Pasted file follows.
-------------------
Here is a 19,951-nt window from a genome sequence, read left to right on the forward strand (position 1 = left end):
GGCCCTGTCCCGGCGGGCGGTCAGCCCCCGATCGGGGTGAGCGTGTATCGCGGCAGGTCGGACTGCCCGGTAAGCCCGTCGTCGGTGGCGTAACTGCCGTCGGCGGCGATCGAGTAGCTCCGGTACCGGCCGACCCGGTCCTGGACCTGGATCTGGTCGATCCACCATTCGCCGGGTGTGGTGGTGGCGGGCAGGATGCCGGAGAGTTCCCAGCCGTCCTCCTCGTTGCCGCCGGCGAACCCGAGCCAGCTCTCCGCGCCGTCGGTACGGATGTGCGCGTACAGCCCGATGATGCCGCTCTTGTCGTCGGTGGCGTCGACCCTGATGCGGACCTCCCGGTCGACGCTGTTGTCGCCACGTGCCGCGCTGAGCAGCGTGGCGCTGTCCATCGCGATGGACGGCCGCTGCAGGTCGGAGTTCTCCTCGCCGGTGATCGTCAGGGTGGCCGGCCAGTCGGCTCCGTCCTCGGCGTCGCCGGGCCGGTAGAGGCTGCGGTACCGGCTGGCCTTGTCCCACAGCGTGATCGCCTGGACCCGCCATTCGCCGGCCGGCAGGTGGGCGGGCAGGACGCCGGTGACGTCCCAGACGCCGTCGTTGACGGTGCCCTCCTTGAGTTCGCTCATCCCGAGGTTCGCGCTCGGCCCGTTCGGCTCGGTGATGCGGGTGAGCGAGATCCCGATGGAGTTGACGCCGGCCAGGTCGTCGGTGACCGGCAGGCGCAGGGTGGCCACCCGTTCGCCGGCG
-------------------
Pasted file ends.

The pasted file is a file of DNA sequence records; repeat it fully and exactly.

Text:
Here is a 19,951-nt window from a genome sequence, read left to right on the forward strand (position 1 = left end):
GGCCCTGTCCCGGCGGGCGGTCAGCCCCCGATCGGGGTGAGCGTGTATCGCGGCAGGTCGGACTGCCCGGTAAGCCCGTCGTCGGTGGCGTAACTGCCGTCGGCGGCGATCGAGTAGCTCCGGTACCGGCCGACCCGGTCCTGGACCTGGATCTGGTCGATCCACCATTCGCCGGGTGTGGTGGTGGCGGGCAGGATGCCGGAGAGTTCCCAGCCGTCCTCCTCGTTGCCGCCGGCGAACCCGAGCCAGCTCTCCGCGCCGTCGGTACGGATGTGCGCGTACAGCCCGATGATGCCGCTCTTGTCGTCGGTGGCGTCGACCCTGATGCGGACCTCCCGGTCGACGCTGTTGTCGCCACGTGCCGCGCTGAGCAGCGTGGCGCTGTCCATCGCGATGGACGGCCGCTGCAGGTCGGAGTTCTCCTCGCCGGTGATCGTCAGGGTGGCCGGCCAGTCGGCTCCGTCCTCGGCGTCGCCGGGCCGGTAGAGGCTGCGGTACCGGCTGGCCTTGTCCCACAGCGTGATCGCCTGGACCCGCCATTCGCCGGCCGGCAGGTGGGCGGGCAGGACGCCGGTGACGTCCCAGACGCCGTCGTTGACGGTGCCCTCCTTGAGTTCGCTCATCCCGAGGTTCGCGCTCGGCCCGTTCGGCTCGGTGATGCGGGTGAGCGAGATCCCGATGGAGTTGACGCCGGCCAGGTCGTCGGTGACCGGCAGGCGCAGGGTGGCCACCCGTTCGCCGGCG